Since ancient times, rituals and merrymaking help us warm the chill of the holiday season with our closest family and friends. But have you ever wondered how the holidays are celebrated in tropical climates? Most of us associate Christmas and Hanukkah with a roaring fire and a thick blanket of snow. In places like Hawaii, people find the Christmas spirit as easily on the beach as mainlanders do gathered around the hearth. Here are some of the unique traditions celebrated during the holidays in the Hawaiian Islands.
Hawaiian Santa Claus
Christmas in Hawaii has many of the same traditions as on the mainland—but with a tropical twist. For example, the Hawaiians have Kanakaloka, the jolly bearded man also known as Santa Claus.
- Santa Claus arrives for Christmas in a bright-red outrigger canoe.
- Don’t be surprised to find Santa decked out in a Hawaiian shirt and bright red swim trunks. He sometimes even rides his surfboard right up to the beach! The long white beard, however, is the same here as everywhere else.
- Santa first visited the Hawaiian Islands in 1858 when he took presents to the children at the official residence of the Governor of Hawaii.
Hawaiian Christmas Traditions
On Hawaii, the only “white” Christmas is on a white sand beach, and roaring fireplaces are about as popular coal in your stocking. The remote Hawaiian Islands are far away from the cold, cozy environments where most Christmas traditions were created, so Hawaiians are a little creative with how they celebrate the holidays.
- Christmas wasn’t celebrated in Hawaii until 1820 when Western missionaries brought the tradition with them to the Islands. Unaccustomed to their dialect, the Hawaiians had a hard time pronouncing “Merry Christmas” and so it became “Mele Kalikimaka,” a native phrase that rolled more easily off their tongues.
- Local Norfolk Island pine trees are often decorated with beautiful fresh flowers instead of garland and tinsel.
- For traditional firs and pine trees, Hawaiians line up at the docks in early December to await the “Christmas Ship” bearing refrigerated containers filled with trees.
- Families often decorate palm trees with bright lights and string ornaments on outdoor hanging plants.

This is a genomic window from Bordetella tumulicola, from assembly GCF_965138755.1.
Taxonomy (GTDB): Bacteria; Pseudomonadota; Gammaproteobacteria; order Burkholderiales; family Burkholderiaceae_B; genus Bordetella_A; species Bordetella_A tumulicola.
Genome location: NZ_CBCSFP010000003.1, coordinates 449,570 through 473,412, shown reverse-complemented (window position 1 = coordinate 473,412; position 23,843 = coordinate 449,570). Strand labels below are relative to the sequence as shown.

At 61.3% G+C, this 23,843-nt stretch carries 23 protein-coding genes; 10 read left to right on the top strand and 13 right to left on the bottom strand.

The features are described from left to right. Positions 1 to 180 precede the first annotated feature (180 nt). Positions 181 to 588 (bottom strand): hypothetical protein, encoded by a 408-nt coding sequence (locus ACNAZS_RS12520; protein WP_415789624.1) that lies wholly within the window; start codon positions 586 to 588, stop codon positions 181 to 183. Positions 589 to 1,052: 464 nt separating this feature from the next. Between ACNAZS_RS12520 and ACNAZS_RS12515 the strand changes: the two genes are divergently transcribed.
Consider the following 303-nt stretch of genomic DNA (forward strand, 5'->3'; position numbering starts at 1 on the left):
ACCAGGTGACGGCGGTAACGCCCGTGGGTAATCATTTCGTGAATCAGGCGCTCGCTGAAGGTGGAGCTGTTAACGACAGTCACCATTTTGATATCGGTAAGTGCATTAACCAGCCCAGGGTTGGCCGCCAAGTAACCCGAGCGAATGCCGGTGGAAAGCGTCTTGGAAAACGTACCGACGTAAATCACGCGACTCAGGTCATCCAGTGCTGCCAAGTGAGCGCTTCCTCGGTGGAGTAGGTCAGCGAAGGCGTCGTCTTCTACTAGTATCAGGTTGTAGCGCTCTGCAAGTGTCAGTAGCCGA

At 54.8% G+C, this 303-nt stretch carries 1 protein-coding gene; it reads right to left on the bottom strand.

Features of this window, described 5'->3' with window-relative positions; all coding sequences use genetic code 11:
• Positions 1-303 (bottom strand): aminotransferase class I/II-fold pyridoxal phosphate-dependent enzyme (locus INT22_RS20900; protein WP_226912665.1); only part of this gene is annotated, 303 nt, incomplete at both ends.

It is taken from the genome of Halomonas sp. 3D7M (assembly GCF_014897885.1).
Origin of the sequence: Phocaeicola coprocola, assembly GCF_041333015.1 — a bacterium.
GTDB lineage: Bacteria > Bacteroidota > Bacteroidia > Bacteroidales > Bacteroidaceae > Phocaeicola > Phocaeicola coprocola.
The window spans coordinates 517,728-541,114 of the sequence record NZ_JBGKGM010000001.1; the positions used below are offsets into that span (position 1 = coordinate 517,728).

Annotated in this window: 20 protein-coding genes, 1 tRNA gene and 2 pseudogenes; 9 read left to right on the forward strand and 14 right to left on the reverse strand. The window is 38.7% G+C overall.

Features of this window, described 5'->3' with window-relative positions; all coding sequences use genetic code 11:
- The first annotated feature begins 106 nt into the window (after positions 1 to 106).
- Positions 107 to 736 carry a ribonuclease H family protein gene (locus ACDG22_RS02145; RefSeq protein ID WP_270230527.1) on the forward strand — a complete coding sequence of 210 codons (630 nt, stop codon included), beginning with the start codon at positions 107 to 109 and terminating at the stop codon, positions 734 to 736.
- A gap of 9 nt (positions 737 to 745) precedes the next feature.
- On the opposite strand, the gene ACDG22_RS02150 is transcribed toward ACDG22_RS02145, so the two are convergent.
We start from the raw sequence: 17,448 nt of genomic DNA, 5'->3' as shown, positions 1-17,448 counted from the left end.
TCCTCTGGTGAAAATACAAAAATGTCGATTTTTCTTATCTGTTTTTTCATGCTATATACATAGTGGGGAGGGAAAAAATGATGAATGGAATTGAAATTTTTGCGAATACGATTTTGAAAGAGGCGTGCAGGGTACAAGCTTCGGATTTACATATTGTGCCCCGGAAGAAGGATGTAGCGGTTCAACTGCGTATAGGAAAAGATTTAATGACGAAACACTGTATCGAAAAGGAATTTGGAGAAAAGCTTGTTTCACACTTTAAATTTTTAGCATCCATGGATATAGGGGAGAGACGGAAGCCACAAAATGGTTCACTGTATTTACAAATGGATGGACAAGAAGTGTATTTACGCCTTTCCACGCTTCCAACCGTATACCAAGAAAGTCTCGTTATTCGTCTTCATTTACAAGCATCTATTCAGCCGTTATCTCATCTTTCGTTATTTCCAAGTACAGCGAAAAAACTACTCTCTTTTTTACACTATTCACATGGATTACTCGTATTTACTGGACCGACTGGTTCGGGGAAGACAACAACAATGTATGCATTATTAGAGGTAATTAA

- Christmas carols are sung to the sounds of ukuleles and slack key guitars while dancers perform the hula.
- Most homes don’t have fireplaces, so stockings are hung throughout the house.
- Festive outfits incorporate fresh flower leis instead of bright Christmas sweaters.
Hawaiian Christmas Food
Hawaiian food, famous for its fresh and tropical flavors, is never better than during the holiday season. Local culinary customs fuse with mainland holiday traditions to create something truly delicious and uniquely Hawaiian.
- Rather than turkey and stuffing, Hawaiians enjoy sticky rice, poke, sashimi, sushi, halo halo, and Kalua pig, which is cooked in an underground oven. The unique array of food represents all the cultures who have made their home in the Islands.
- The Christmas meal is most often a luau served beachside or in the backyard.
- Instead of cranberries, holiday pies are made with red ohelo berries that grow in the high mountain elevations.
Enjoy Hawaiian Christmas Traditions for Yourself with YMT Vacations!
You can explore the magic of a Hawaiian winter for yourself on one of YMT Vacations’ legendary Hawaiian tours. Enjoy the value-packed Best of Hawaii Four-Island Tour or the unique Hawaiian Islands Cruise & Tour. Experience the holidays island-style or visit anytime on one of our year-round departure dates! To make your plans to join one of our once-in-a-lifetime trips, call your travel consultant or YMT Vacations at 1-888-756-9072.